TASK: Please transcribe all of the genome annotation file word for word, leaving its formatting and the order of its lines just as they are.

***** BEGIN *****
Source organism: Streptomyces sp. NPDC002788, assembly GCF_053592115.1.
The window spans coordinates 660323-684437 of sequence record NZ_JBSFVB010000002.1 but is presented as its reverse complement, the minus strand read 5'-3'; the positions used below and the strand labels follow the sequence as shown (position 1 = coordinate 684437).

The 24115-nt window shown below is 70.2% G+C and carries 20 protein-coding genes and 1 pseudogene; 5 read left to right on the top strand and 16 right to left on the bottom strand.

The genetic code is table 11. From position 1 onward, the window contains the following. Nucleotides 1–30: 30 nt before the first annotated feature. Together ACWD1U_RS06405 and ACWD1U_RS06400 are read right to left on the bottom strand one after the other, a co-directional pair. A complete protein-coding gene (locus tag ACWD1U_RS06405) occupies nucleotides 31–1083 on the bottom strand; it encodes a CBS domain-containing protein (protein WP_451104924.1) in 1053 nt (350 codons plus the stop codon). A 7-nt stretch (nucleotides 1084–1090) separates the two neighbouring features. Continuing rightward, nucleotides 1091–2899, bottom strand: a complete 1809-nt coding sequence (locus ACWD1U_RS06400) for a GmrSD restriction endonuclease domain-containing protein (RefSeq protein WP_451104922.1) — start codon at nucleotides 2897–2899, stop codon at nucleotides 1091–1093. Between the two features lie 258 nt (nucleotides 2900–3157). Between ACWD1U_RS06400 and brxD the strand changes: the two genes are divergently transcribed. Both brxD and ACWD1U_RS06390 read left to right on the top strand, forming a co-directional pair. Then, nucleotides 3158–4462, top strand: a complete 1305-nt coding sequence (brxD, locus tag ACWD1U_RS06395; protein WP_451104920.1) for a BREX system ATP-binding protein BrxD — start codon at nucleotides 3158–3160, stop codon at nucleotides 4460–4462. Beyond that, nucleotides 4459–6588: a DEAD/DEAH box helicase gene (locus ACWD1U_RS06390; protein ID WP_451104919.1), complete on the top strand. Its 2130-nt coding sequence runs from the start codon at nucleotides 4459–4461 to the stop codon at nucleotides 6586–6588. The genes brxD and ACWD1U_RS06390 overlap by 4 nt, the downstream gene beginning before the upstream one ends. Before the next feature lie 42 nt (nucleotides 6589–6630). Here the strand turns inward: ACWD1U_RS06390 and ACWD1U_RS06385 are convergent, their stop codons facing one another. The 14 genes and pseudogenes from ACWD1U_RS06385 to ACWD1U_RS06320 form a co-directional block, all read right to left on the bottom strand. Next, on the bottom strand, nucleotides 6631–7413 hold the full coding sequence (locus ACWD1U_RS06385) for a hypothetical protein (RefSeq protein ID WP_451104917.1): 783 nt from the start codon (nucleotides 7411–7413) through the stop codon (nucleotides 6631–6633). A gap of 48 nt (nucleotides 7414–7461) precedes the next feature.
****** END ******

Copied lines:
Source organism: Streptomyces sp. NPDC002788, assembly GCF_053592115.1.
The window spans coordinates 660323-684437 of sequence record NZ_JBSFVB010000002.1 but is presented as its reverse complement, the minus strand read 5'-3'; the positions used below and the strand labels follow the sequence as shown (position 1 = coordinate 684437).

The 24115-nt window shown below is 70.2% G+C and carries 20 protein-coding genes and 1 pseudogene; 5 read left to right on the top strand and 16 right to left on the bottom strand.

The genetic code is table 11. From position 1 onward, the window contains the following. Nucleotides 1–30: 30 nt before the first annotated feature. Together ACWD1U_RS06405 and ACWD1U_RS06400 are read right to left on the bottom strand one after the other, a co-directional pair. A complete protein-coding gene (locus tag ACWD1U_RS06405) occupies nucleotides 31–1083 on the bottom strand; it encodes a CBS domain-containing protein (protein WP_451104924.1) in 1053 nt (350 codons plus the stop codon). A 7-nt stretch (nucleotides 1084–1090) separates the two neighbouring features. Continuing rightward, nucleotides 1091–2899, bottom strand: a complete 1809-nt coding sequence (locus ACWD1U_RS06400) for a GmrSD restriction endonuclease domain-containing protein (RefSeq protein WP_451104922.1) — start codon at nucleotides 2897–2899, stop codon at nucleotides 1091–1093. Between the two features lie 258 nt (nucleotides 2900–3157). Between ACWD1U_RS06400 and brxD the strand changes: the two genes are divergently transcribed. Both brxD and ACWD1U_RS06390 read left to right on the top strand, forming a co-directional pair. Then, nucleotides 3158–4462, top strand: a complete 1305-nt coding sequence (brxD, locus tag ACWD1U_RS06395; protein WP_451104920.1) for a BREX system ATP-binding protein BrxD — start codon at nucleotides 3158–3160, stop codon at nucleotides 4460–4462. Beyond that, nucleotides 4459–6588: a DEAD/DEAH box helicase gene (locus ACWD1U_RS06390; protein ID WP_451104919.1), complete on the top strand. Its 2130-nt coding sequence runs from the start codon at nucleotides 4459–4461 to the stop codon at nucleotides 6586–6588. The genes brxD and ACWD1U_RS06390 overlap by 4 nt, the downstream gene beginning before the upstream one ends. Before the next feature lie 42 nt (nucleotides 6589–6630). Here the strand turns inward: ACWD1U_RS06390 and ACWD1U_RS06385 are convergent, their stop codons facing one another. The 14 genes and pseudogenes from ACWD1U_RS06385 to ACWD1U_RS06320 form a co-directional block, all read right to left on the bottom strand. Next, on the bottom strand, nucleotides 6631–7413 hold the full coding sequence (locus ACWD1U_RS06385) for a hypothetical protein (RefSeq protein ID WP_451104917.1): 783 nt from the start codon (nucleotides 7411–7413) through the stop codon (nucleotides 6631–6633). A gap of 48 nt (nucleotides 7414–7461) precedes the next feature.